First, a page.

Otosclerosis is the abnormal growth of bone of the middle ear. This bone prevents structures within the ear from working properly and causes hearing loss.
For some people with otosclerosis, the hearing loss may become severe.
How do we hear?
Hearing is a series of events in which the ear converts sound waves into electrical signals and causes nerve impulses to be sent to the brain where they are interpreted as sound.
The ear has three main parts: the outer, middle, and inner ear. Sound waves enter through the outer ear and reach the middle ear, where they cause the ear drum to vibrate. The vibrations are transmitted through three tiny bones in the middle ear called the ossicles. These three bones are named the malleus, incus, and stapes (and are also known as the hammer, anvil, and stirrup). The ear drum and ossicles carry the vibrations to the inner ear. The stirrup transmits the vibrations through the oval window and into the fluid that fills the inner ear.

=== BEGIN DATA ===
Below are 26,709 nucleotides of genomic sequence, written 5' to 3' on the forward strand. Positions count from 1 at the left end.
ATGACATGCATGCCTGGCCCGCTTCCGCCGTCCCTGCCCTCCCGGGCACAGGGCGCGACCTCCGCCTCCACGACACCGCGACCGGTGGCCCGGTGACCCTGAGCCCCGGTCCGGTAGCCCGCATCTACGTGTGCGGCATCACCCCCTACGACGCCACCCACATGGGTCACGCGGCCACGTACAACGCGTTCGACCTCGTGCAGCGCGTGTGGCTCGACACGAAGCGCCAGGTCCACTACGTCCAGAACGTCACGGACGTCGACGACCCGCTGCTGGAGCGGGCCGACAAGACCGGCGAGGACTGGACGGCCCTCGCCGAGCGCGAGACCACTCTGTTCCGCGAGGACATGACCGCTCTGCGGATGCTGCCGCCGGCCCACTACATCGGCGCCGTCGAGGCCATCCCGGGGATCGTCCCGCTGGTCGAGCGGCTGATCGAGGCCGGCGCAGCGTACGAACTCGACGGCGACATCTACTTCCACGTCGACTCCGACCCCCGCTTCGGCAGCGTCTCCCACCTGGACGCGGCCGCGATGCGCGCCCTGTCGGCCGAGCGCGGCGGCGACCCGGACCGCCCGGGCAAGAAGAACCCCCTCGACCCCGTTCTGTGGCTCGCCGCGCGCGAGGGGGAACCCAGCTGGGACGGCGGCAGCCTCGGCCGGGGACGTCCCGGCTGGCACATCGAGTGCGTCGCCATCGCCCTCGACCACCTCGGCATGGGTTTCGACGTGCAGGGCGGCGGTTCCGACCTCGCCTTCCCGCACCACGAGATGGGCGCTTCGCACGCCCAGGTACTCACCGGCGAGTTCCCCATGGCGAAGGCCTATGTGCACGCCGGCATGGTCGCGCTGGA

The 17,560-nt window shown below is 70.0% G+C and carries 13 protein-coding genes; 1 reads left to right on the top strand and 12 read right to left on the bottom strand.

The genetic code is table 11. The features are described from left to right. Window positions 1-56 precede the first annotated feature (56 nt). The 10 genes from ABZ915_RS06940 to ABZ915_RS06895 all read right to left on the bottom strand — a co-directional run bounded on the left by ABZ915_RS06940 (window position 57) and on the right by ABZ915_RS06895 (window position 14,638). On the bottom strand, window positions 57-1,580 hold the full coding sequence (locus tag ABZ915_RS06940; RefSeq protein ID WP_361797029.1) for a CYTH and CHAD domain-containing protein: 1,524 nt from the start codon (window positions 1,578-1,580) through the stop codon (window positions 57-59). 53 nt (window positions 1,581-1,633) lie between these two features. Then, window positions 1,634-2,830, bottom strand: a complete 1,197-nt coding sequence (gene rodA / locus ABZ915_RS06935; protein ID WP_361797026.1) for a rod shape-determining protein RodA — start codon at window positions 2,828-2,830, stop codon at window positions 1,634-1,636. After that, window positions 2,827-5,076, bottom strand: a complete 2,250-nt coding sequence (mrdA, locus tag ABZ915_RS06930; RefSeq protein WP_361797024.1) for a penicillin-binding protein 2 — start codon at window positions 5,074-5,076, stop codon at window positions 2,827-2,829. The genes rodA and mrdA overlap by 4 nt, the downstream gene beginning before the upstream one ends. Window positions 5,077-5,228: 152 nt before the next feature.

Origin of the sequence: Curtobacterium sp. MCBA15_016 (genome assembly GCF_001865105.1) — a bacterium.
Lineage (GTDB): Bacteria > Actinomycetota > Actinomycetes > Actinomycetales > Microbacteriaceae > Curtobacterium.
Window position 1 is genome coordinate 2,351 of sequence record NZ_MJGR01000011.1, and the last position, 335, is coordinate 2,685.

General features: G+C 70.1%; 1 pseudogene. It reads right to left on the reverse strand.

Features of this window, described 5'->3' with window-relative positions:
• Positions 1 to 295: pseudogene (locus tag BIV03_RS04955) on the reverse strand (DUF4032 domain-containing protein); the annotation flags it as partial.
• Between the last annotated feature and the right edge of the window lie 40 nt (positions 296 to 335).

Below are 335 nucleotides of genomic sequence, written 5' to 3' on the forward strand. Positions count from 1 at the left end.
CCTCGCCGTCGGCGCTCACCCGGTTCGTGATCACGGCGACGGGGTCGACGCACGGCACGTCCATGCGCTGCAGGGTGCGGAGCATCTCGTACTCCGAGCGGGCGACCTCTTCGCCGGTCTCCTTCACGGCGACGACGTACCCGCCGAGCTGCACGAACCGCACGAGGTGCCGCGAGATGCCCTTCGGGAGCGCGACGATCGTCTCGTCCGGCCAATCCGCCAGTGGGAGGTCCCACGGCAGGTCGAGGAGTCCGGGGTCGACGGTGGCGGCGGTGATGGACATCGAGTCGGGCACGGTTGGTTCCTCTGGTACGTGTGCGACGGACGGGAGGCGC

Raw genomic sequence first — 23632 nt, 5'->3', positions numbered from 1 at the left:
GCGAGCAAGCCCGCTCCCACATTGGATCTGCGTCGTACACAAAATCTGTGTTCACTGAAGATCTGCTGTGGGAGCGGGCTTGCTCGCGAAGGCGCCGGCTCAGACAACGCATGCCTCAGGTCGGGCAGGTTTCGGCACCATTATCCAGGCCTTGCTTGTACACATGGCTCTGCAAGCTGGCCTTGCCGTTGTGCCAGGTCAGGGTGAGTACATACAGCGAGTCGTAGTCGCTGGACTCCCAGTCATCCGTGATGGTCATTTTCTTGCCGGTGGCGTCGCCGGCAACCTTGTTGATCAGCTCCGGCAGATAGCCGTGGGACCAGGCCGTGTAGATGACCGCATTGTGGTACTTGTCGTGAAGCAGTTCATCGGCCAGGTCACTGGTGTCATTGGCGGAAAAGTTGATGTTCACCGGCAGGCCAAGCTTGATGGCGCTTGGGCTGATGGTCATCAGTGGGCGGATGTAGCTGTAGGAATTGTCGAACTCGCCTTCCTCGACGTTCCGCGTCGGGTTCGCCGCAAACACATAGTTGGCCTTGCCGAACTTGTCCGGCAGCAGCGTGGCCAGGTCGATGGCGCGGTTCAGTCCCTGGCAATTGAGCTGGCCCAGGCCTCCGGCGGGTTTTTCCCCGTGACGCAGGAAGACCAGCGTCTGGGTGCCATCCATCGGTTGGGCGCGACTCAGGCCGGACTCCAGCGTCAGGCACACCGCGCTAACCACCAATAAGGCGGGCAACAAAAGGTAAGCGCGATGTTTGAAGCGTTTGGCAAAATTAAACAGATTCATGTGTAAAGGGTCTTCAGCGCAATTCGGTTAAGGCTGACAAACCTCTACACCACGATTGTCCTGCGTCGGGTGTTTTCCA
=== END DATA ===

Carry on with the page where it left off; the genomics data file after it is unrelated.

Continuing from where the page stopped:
The vibrations move through fluid in the snail-shaped hearing part of the inner ear (cochlea) that contains the hair cells. The fluid in the cochlea moves the top of the hair cells, which initiates the changes that lead to the production of the nerve impulses. These nerve impulses are carried to the brain, where they are interpreted as sound. Different sounds stimulate different parts of the inner ear, allowing the brain to distinguish among various sounds, for example, different vowel and consonant sounds.
Image Source: NIH
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